In a statement issued to Stylist, the LTA said: ““Nothing is more important than the wellbeing and safety of those involved in our sport and the LTA takes any form of abuse directed towards our players as well as our own duty of care extremely seriously.
“We have a wellbeing group that meets on a monthly basis to consider the mental health needs of all our supported players, which includes those who might be affected by issues such as these. We also work closely with the player governing bodies such as the WTA and the Tennis Integrity Unit on reporting these incidents to the relevant authorities. It is important we continue to draw attention to any form of inappropriate behaviours on social media as it continues to be a serious concern for many tennis players.”
For women in the UK, sport usually doesn’t pay well; the vast majority of female athletes (86%) earn under £30,000 from competing. Many trolls (and male sporting fans) maintain that women’s sport should be taken less seriously because the women command lower viewing figures, and therefore generate less commercial income.
That’s a fair point, says professional boxer and current Commonwealth super-welterweight champion, Stacey Copeland, but it’s easy to rebuff with a couple of facts.
“(A troll) will say that we don’t bring in the same kind of revenue as men so how can we complain about equality. They’re absolutely correct, but we were banned from many sports; the FA has only officially recognised women’s football for 30 years so there’s a lot of catching up to do. In order to increase the revenue, we need all sorts of bodies to come together to make it happen. Once you start to explain this kind of thing, some people start to understand. It’s the purely sexist trolls that need to be left alone – there’s no point in engaging with them.”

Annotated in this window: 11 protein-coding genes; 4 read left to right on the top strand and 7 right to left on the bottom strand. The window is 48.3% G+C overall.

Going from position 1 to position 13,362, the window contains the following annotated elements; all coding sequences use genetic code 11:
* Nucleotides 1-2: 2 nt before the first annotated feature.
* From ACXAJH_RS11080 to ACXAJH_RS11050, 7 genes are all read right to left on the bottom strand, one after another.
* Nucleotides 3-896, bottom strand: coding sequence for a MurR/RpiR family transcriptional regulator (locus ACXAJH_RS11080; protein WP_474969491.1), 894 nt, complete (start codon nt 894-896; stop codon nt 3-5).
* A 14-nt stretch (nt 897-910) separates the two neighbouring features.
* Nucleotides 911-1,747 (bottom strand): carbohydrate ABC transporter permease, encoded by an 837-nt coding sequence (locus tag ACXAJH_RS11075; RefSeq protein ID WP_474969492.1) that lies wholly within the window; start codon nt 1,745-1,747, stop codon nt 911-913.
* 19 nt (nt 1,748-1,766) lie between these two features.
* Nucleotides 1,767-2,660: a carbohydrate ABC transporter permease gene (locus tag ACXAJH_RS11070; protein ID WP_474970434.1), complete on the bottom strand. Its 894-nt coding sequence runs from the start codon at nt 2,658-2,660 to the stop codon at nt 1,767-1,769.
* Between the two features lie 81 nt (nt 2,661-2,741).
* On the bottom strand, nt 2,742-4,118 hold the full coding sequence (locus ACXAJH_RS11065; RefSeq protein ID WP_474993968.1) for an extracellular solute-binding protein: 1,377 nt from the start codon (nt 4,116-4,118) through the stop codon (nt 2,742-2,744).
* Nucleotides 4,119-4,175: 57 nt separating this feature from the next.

Unsurprisingly, Copeland has been on the receiving end of relentlessly sexist trolling which often involves receiving unsolicited dick pics. These are accompanied by odd and creepy messages such as “I bet you’d like to use this as a punchbag” or “I bet you couldn’t fit this into your mouth with a gum shield”. And then, of course, there are the old classic riffs on a woman’s place being in the kitchen, rather than the ring.
“It’s all under the guise of being a joke, but it’s really about putting you in your place. It’s someone using their anonymity as a powerful tool to put you down about something that’s nothing to do with sport. Lots of people say that male sportsmen get trolled and they do, but this has to do with gender, so it’s different. Anything to do with race, gender, homophobia feels different. They’re using that prejudice to put you down as a human being.”
Copeland tries to engage with her critics online if she thinks that they may simply be ill-educated or misguided, and has had a number of successful dialogues with people. That’s something she’s only been able to do as she’s grown older and more experienced, however.
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“When I was a younger athlete, I never responded to negative comments - partly because I was grateful to have the opportunity to box. Now, I understand that the whole point is to have that voice and space. If you stick to your values and you really believe in the development of women’s sport and bringing people on board who come from a different point of view, then speaking up is valuable. But if it’s just going to become a to-and-fro, then it’s a waste of time and you should just block and move on.”